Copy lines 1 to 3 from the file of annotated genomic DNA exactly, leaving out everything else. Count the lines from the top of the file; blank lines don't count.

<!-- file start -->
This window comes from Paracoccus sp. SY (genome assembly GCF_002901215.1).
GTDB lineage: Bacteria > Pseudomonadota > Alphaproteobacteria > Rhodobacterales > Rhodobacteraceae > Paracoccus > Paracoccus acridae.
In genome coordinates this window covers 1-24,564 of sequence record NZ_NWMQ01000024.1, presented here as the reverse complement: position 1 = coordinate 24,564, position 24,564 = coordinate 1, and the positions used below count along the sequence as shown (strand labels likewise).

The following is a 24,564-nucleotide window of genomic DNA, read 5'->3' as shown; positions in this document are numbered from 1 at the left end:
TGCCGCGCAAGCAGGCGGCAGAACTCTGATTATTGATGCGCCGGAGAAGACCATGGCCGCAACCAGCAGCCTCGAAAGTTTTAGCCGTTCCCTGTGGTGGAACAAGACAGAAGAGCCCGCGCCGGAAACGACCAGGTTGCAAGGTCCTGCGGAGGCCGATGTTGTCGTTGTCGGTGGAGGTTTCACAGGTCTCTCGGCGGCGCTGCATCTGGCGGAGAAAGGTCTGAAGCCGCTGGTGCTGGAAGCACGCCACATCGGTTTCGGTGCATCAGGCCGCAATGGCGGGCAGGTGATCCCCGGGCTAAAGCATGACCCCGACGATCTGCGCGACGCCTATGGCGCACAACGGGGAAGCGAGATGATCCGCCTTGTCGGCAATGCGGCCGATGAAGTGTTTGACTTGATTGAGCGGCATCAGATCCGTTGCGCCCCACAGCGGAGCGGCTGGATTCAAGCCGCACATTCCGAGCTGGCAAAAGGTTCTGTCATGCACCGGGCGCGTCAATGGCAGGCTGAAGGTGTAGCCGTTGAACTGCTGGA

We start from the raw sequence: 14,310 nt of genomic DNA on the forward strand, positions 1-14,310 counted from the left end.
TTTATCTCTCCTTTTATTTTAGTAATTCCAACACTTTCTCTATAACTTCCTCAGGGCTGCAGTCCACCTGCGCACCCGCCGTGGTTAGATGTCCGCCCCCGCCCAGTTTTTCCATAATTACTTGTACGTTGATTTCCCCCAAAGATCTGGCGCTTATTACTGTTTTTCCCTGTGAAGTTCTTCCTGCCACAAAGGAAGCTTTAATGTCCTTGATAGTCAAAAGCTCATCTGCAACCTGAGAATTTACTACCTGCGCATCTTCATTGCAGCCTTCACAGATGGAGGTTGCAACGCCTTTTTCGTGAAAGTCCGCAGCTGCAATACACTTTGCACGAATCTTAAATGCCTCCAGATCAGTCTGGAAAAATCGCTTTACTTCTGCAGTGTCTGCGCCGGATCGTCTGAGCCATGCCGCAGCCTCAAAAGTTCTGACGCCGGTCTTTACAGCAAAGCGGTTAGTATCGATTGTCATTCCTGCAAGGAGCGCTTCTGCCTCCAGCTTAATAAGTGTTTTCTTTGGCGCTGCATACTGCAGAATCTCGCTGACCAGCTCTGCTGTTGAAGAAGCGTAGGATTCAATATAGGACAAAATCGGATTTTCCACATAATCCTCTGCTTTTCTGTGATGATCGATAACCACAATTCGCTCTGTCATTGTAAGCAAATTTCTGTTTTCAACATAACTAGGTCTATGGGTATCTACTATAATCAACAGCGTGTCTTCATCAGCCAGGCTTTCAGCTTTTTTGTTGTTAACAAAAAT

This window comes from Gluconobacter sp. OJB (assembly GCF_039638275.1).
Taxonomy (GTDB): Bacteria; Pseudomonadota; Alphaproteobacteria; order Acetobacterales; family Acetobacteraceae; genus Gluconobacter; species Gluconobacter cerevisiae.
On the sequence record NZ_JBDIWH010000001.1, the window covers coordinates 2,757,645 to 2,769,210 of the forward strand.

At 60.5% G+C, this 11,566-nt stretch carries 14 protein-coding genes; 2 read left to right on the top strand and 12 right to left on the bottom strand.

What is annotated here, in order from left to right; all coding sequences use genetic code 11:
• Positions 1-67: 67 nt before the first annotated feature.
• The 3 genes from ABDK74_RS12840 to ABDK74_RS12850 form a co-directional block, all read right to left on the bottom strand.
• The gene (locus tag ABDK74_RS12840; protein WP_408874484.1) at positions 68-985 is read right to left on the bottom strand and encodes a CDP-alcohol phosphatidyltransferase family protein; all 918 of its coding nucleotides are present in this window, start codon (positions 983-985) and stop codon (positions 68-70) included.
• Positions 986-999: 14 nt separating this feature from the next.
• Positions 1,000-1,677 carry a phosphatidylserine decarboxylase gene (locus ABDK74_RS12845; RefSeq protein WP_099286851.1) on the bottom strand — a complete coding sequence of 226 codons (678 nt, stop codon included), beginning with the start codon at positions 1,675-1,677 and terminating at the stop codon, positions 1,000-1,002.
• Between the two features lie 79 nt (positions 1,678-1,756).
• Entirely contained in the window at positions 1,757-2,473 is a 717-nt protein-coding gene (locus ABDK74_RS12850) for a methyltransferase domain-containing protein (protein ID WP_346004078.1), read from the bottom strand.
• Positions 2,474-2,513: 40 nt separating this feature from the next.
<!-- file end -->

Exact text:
This window comes from Paracoccus sp. SY (genome assembly GCF_002901215.1).
GTDB lineage: Bacteria > Pseudomonadota > Alphaproteobacteria > Rhodobacterales > Rhodobacteraceae > Paracoccus > Paracoccus acridae.
In genome coordinates this window covers 1-24,564 of sequence record NZ_NWMQ01000024.1, presented here as the reverse complement: position 1 = coordinate 24,564, position 24,564 = coordinate 1, and the positions used below count along the sequence as shown (strand labels likewise).